Ewan loves burritos, tacos, and sopes, really almost anything fairly simple that contains black or pinto beans. The other day, he asked me if we could have tacos for dinner. We didn't have any tortillas or time to make them, but we did have all of the other ingredients, and we had just made pancakes for our afternoon snack and had some leftover. So I asked him if we could use "tortilla pancakes" instead of tortillas.
Our resulting creation was delicious and much easier for a toddler to eat than actual tacos, especially if you make your pancakes fairly small. Ewan loved these and has requested them since. I also thought they were delicious.
Pancakes are another favorite food in our house. I probably have as many pancake recipes as I do granola. I took a recipe that we really like from Heidi Swanson's cookbook, Super Natural Every Day, and adjusted it so that we could use the resulting pancakes in place of tortillas for open face tacos (recipe to follow soon).
These pancakes aren't as fluffy as your everyday buttermilk pancakes, but they also don't leave you feeling like you have a lead weight in your stomach. They are made with all whole grains and have the option of adding millet for a bit of interesting texture. I'm kind of obsessed with adding millet to things these days; I love the crunch, plus it has great nutritional value.
We recently had a cool spell of weather here in southern California, although it doesn't even compare to what the rest of the country has been going through this winter. It did bring some illness with it into our house, including a several hour fever to my son, his first in probably a year. After some warm weather, the cool has returned, bringing with it some much needed rain (yay!). I thought this was the perfect time to share this soup recipe that I made during the last bout of cool weather.
There have been numerous studies done of the healing powers of chicken broths made with whole chickens to treat the common cold, and I like to use it as a first defense against them in my family, rather than turning to over-the-counter medicines right away, especially for me while I'm breastfeeding, or the kids in general.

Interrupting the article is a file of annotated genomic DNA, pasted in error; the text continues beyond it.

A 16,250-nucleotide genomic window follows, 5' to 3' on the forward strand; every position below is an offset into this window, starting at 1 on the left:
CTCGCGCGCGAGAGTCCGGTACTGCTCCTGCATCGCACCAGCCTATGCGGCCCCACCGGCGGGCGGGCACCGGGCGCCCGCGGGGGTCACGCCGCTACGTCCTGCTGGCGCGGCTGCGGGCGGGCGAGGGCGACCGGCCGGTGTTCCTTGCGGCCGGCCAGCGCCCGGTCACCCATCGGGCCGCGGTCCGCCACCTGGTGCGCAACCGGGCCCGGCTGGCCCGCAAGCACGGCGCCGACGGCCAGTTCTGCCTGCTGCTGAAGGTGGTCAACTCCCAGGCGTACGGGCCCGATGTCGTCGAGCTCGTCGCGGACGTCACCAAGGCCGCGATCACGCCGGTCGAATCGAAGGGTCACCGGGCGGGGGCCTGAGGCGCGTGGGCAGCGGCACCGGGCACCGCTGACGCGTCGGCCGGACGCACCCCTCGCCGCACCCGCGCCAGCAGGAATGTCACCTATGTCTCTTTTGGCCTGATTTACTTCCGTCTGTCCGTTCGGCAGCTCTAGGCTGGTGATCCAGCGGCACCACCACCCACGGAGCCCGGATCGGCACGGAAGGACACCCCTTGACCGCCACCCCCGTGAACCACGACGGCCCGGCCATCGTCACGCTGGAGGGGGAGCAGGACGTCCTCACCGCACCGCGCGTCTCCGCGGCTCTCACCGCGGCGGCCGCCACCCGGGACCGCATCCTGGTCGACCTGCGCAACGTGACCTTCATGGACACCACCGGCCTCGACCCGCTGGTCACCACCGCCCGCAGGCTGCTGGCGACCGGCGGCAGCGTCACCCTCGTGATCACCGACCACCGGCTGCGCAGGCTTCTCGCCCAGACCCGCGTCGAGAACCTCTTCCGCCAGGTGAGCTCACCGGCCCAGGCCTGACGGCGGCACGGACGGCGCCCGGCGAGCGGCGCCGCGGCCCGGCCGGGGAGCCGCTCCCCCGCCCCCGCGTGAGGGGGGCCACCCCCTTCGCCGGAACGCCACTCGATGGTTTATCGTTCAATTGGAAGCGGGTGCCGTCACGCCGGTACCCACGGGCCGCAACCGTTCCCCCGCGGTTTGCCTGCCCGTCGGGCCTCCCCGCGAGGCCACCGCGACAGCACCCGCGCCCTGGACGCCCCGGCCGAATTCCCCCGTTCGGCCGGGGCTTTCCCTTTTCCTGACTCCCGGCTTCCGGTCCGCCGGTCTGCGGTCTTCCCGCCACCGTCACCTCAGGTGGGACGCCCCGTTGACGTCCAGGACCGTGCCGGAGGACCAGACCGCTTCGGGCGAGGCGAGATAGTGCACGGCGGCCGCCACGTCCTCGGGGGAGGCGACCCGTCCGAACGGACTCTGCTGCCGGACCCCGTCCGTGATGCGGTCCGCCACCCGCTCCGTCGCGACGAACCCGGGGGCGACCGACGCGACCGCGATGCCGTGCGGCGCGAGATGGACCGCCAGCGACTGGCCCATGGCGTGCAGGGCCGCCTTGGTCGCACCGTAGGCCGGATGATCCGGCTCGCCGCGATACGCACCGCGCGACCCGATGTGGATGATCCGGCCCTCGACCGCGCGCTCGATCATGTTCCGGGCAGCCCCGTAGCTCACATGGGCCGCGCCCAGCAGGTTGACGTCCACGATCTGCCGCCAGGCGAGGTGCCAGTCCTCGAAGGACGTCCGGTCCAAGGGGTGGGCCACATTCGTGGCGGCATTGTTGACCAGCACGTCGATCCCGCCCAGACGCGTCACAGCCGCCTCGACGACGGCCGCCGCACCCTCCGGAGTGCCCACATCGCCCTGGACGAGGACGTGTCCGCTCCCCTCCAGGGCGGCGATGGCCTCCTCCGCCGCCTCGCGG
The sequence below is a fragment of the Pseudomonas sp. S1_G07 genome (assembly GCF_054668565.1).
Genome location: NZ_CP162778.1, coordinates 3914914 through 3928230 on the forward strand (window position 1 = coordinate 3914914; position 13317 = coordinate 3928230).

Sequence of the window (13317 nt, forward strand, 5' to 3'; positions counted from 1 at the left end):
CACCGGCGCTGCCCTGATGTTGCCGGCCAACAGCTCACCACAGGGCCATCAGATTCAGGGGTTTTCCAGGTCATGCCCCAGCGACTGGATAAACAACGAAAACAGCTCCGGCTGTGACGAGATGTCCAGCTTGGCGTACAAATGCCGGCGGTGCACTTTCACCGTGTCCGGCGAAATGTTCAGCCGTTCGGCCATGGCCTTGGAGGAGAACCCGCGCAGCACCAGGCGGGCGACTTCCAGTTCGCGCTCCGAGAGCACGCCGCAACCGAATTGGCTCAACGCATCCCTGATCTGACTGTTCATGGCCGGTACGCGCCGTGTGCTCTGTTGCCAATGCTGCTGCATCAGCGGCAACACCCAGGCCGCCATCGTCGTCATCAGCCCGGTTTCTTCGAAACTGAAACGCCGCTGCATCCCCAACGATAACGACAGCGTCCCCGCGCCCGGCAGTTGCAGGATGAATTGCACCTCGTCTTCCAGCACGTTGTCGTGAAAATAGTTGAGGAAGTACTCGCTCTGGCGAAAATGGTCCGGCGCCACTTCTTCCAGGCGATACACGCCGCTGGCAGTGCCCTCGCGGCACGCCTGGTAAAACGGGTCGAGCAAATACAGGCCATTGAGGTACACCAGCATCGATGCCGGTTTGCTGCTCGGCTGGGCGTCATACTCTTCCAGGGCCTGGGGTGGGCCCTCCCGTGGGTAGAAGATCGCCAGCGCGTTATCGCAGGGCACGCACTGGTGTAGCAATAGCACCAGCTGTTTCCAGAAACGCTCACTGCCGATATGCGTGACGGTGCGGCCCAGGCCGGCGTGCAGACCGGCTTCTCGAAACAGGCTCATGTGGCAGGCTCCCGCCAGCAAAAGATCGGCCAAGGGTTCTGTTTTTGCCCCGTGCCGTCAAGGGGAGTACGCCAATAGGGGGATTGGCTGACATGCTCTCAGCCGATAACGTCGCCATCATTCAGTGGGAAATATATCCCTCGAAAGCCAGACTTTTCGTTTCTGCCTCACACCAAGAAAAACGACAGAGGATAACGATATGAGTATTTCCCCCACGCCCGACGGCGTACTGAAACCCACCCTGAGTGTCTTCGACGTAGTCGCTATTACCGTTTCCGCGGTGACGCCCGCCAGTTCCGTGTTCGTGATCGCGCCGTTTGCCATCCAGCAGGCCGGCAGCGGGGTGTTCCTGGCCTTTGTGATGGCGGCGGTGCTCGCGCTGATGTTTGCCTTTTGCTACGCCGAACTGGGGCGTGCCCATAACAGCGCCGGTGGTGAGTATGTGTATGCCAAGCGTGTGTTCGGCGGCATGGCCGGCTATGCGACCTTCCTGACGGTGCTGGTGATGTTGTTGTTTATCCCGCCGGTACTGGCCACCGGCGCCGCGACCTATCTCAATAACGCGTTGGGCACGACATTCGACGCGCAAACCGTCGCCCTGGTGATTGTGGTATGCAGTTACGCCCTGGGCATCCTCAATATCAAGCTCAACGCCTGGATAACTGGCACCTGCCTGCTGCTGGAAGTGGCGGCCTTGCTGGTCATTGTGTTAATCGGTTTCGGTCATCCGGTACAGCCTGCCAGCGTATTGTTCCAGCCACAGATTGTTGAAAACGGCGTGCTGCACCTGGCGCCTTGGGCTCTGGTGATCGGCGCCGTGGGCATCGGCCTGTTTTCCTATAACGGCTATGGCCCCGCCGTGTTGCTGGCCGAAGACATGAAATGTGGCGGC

Chicken broth is another food I like to keep in my freezer. The next time you cook or buy a whole chicken, save the carcass to use for chicken broth. You don't have to use raw chicken to make broth. Place the carcass in a big stockpot, cover it with water, and throw in any veggies you have around such as onion, carrot, celery, parsley, and kale. Simmer for a few hours, strain out all the solids, cool to allow the fat to float to the top so that it can be discarded, and voila, you have chicken stock. I freeze it in 2 cup quantities and use for the next several months.
Ewan had two jobs to help make the soup. First, he helped me harvest kale from our garden. We have four different varieties growing at the moment. Then he was in charge of ripping the kale leaves from the stems. We save the stems and add them to green juice or feed them to our worms (more on that later).
Confession: I have quite a sweet tooth. I try not to give into it often, but I go through periods (such as when I am sleep deprived like I have been for the past four months or so) when I have almost no willpower and can't keep any sweets in the house without eating them. Luckily for me, I eat pretty healthy aside from this weakness, but I sometimes think I should quit sugar completely in order to stop craving it so often.
I have been experimenting more with natural sweeteners, making occasional treats that Ewan and I can share (we only started allowing him sugar just before his third birthday, and just on special occasions). But I don't have enough experience baking things like cakes with anything other than the real thing.
We celebrated Jason's birthday earlier this month, and he requested this cake, a favorite in our house. This has been my go to chocolate cake for a number of years; I have made it too many times to count. I used to make it for co-workers' birthdays back when I was employed outside the home.
I love baking but try not to bake sweets very frequently because I can't stop myself from eating too much of the finished product (see above). Baking is such a great activity to do with toddlers and older children, but we usually stick to making things like granola, pancakes, and bread dough. Ewan was extremely excited to help me make his Papa a birthday cake.
I first discovered this recipe when searching for a dessert to make on St. Patrick's Day. Adding stout to a cake seemed like a very American way to celebrate the holiday, aside from coloring a white cake green (definitely not my style). I have never gone wrong baking a cake recipe (or really any type of recipe) from the Smitten Kitchen; Deb really know her cakes along with everything else she makes.
This chocolate cake is not as sweet as a typical chocolate cake, and the taste of the stout really comes through, so choose your beer wisely. I have also made it with porter, which is another beer that can easily be substituted here.